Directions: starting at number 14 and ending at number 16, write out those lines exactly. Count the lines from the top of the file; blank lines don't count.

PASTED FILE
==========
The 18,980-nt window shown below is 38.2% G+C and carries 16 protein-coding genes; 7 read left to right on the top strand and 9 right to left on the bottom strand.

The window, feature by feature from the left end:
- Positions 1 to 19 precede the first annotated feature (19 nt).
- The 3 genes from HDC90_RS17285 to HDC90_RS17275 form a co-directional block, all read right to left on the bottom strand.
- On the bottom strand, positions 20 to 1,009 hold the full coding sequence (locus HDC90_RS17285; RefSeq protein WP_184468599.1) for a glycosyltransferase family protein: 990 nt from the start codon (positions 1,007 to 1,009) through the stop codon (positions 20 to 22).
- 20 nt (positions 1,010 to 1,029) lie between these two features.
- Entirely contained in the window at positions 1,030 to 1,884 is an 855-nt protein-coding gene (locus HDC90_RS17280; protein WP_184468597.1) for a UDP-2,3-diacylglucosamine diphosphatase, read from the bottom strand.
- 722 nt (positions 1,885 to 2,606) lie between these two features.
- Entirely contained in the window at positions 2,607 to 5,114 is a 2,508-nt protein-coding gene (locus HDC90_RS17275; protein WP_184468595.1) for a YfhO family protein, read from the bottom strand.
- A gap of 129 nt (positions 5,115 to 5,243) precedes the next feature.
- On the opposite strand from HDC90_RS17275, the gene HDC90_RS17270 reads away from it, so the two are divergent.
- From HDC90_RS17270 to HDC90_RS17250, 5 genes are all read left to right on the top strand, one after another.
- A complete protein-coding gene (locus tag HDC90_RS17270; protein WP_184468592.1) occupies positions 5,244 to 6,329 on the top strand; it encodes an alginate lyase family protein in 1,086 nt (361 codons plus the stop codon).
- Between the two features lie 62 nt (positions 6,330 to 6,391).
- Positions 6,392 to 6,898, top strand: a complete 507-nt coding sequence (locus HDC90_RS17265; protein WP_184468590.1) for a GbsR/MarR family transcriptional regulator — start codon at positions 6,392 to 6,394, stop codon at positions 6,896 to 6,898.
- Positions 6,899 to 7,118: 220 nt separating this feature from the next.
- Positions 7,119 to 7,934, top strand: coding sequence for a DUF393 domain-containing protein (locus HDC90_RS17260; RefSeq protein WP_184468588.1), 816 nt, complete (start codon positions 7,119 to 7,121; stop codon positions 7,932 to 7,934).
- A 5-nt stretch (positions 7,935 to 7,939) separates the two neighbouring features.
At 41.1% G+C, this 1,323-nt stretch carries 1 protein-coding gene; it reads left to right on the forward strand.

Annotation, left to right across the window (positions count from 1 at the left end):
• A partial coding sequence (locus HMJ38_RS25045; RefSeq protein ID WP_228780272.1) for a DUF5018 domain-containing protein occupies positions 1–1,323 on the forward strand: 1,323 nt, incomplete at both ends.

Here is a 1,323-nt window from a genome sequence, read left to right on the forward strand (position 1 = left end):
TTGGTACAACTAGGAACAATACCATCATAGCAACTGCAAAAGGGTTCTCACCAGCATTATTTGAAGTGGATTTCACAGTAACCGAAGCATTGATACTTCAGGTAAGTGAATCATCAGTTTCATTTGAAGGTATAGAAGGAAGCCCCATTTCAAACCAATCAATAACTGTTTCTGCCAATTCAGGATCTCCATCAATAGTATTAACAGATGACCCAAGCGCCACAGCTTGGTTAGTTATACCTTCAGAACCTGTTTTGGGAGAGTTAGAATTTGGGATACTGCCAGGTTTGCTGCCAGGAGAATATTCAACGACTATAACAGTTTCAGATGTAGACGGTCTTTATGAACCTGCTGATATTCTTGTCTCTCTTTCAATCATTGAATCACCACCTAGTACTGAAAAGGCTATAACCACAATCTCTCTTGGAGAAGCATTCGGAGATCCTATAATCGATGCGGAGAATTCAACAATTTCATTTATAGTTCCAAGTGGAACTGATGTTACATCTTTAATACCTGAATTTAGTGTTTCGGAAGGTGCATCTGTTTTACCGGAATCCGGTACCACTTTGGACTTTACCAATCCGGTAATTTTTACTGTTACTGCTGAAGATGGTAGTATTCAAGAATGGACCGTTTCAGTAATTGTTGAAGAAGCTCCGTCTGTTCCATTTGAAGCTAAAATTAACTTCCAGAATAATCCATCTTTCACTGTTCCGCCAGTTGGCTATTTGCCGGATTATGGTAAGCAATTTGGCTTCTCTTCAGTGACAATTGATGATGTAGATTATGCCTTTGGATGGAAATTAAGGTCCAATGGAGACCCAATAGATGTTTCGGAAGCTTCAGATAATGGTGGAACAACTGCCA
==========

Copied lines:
- Between the two features lie 62 nt (positions 6,330 to 6,391).
- Positions 6,392 to 6,898, top strand: a complete 507-nt coding sequence (locus HDC90_RS17265; protein WP_184468590.1) for a GbsR/MarR family transcriptional regulator — start codon at positions 6,392 to 6,394, stop codon at positions 6,896 to 6,898.
- Positions 6,899 to 7,118: 220 nt separating this feature from the next.